Teachers Are Frustrated
A new survey from the Center on Education Policy (CEP) reveals just how frustrated educators are with the state of their profession. One startling headline that came from its release: "Nearly half of teachers would quit now for a higher-paying job."
Although that survey found that 49% of respondents either strongly or somewhat agree with the following statement, "If I could get a higher paying job, I'd leave teaching as soon as possible," it's not very informative.
Why Are America's Teachers so Frustrated?
It turns out that the most significant challenges that teachers report facing are systemic -- number one being "state or district policies that get in the way of teaching," followed by, "constantly changing demands placed on teachers" and "constantly changing demands placed on students." These challenges far outweigh the issues we talk much more about in education, including the need for more collaboration with families and opportunities for professional growth.
What Most Teachers Believe
So perhaps unsurprisingly, the survey also revealed important findings about whether teachers perceive that their opinions are factored into decision-making. In general, they don't. Just one percent of teachers felt their opinions impacted decision-making at the national level; just two percent did at the state level; and nineteen percent did at the district level.
The school level fared better -- 53% of teachers felt their opinions were factored into decision-making at their school. Unfortunately, that means that nearly half of teachers did NOT feel their opinions were considered. And the survey also found that teachers' perceptions of whether their opinions are factored into school-level decisions appear to be related to job satisfaction.
This is not the first survey to note this connection. The Teacher Voice Report 2010-2014 found that the exact same percentage of teachers (53%) agreed with the statement, "I have a voice in decision-making at my school." That report also found that teachers who are comfortable expressing honest opinions and concerns are four times more likely to be excited about their future career in education.
And it found implications for students. When teachers have a voice in decision-making, they are four times more likely to believe that they can make a difference and three times more likely to encourage students to be leaders and make decisions. Other research has found that compared with lower-achieving schools, higher-achieving schools provide all stakeholders -- including teachers -- with greater influence on decisions.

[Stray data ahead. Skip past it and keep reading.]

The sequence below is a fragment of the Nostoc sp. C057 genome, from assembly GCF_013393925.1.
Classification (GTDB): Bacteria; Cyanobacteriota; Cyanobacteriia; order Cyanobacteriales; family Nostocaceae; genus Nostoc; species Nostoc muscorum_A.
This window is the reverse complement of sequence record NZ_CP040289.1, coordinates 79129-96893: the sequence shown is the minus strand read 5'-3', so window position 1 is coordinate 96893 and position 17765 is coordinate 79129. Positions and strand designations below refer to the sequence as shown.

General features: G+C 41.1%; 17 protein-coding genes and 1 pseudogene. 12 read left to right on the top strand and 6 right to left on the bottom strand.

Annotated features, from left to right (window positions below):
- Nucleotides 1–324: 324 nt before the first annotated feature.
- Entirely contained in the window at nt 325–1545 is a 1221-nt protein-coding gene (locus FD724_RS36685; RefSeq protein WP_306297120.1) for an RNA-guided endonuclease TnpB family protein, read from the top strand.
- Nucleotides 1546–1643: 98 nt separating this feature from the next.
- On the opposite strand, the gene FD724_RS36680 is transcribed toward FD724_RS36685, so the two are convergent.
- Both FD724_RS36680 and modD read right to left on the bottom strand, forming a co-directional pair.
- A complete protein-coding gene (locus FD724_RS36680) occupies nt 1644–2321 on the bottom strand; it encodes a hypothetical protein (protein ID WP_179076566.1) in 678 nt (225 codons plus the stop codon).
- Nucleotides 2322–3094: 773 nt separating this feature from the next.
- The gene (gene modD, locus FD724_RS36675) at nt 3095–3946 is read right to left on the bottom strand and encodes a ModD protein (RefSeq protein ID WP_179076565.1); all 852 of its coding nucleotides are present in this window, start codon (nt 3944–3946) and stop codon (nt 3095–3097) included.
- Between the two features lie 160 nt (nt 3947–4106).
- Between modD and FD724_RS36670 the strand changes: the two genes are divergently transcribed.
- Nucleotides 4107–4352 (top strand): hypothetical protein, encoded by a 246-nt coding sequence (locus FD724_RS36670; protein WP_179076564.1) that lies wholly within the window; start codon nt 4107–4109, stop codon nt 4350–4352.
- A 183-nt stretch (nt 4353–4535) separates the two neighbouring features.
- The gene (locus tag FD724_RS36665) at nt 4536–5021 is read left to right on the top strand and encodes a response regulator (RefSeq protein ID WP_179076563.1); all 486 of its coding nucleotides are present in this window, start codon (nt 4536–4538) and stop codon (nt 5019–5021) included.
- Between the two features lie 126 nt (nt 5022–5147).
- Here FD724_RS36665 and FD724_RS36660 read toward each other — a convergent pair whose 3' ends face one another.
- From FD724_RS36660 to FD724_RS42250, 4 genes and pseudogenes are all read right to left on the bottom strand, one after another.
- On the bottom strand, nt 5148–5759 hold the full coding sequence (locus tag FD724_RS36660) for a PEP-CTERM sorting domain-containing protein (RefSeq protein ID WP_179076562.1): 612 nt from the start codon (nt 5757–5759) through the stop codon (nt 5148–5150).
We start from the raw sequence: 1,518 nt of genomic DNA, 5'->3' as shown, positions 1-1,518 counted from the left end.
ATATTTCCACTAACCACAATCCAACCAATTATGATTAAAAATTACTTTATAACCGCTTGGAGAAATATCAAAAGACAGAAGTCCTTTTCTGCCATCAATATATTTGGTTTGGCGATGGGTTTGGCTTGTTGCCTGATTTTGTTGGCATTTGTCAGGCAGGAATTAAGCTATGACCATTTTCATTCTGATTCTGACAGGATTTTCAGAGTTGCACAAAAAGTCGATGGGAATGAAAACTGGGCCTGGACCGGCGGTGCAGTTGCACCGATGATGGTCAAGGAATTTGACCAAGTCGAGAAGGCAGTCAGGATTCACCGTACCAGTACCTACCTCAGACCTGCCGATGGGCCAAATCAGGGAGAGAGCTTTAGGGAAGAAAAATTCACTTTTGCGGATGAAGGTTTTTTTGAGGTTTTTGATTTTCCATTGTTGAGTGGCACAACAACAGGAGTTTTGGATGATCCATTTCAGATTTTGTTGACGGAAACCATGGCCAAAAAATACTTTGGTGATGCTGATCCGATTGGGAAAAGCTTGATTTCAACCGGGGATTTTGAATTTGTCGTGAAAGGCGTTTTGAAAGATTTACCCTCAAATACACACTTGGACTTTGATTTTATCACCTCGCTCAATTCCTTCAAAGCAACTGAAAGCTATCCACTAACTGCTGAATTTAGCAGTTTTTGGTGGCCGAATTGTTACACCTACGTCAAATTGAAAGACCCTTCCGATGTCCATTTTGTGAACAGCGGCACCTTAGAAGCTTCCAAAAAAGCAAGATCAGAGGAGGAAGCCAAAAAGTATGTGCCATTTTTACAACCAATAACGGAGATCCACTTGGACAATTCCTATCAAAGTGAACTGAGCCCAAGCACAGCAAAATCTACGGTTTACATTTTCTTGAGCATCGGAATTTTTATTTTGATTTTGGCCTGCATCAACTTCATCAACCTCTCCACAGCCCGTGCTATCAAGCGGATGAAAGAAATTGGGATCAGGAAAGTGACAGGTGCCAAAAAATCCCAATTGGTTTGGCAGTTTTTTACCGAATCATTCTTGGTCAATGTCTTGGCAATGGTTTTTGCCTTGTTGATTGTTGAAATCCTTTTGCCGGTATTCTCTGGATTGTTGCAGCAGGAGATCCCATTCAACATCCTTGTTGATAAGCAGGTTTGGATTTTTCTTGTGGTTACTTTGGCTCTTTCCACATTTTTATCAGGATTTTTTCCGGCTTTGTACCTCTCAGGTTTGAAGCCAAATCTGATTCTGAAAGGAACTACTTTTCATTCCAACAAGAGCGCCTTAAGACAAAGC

How to Increase Teacher Voice
So how do we ensure that more of our educators have a voice in decision-making?
It starts with school culture. Both teachers and administrators have to be willing to move past the us versus them mentality that characterizes some schools and districts. Both parties also have to be willing to put in the time necessary to build the relationships and trust that will allow educators to feel safe in voicing opinions and administrators to feel comfortable sharing control.
In addition, Russell Quaglia, president and founder of the Quaglia Institute for Student Aspirations, and Lisa Lande, executive director of the Teacher Voice and Aspirations International Center, have recently proposed three steps that school and district leaders can take to ensure teacher voice is represented in decision-making:
Seek out the opinions of all teachers on a regular basis (not just during staff meetings or an annual survey); and make sure you're not only connecting with those who speak the loudest or most often. Also, provide alternatives to face-to-face communications. For example, set up a Google document for brainstorming solutions to a particular concern. Personally invite the individuals whose voice tends to be missing to join the conversation. Do not wait for teachers to come to you, and do not identify a few teachers as token representatives for the entire staff.
Be prepared to learn from others and expand your comfort zone. Trust your teachers, and be willing to adopt an idea different from your own. Do not dismiss opinions you disagree with or do not understand, and do not be afraid to ask questions.
Spend less time directing and more time facilitating. Provide teachers the support and time they need to be successful both in the classroom and in the leadership opportunities that emerge when they are asked to share their input and generate solutions to school- and district-level problems.
What are strategies that you've used to increase teacher voice in your school or district? Share with us in the comments section below.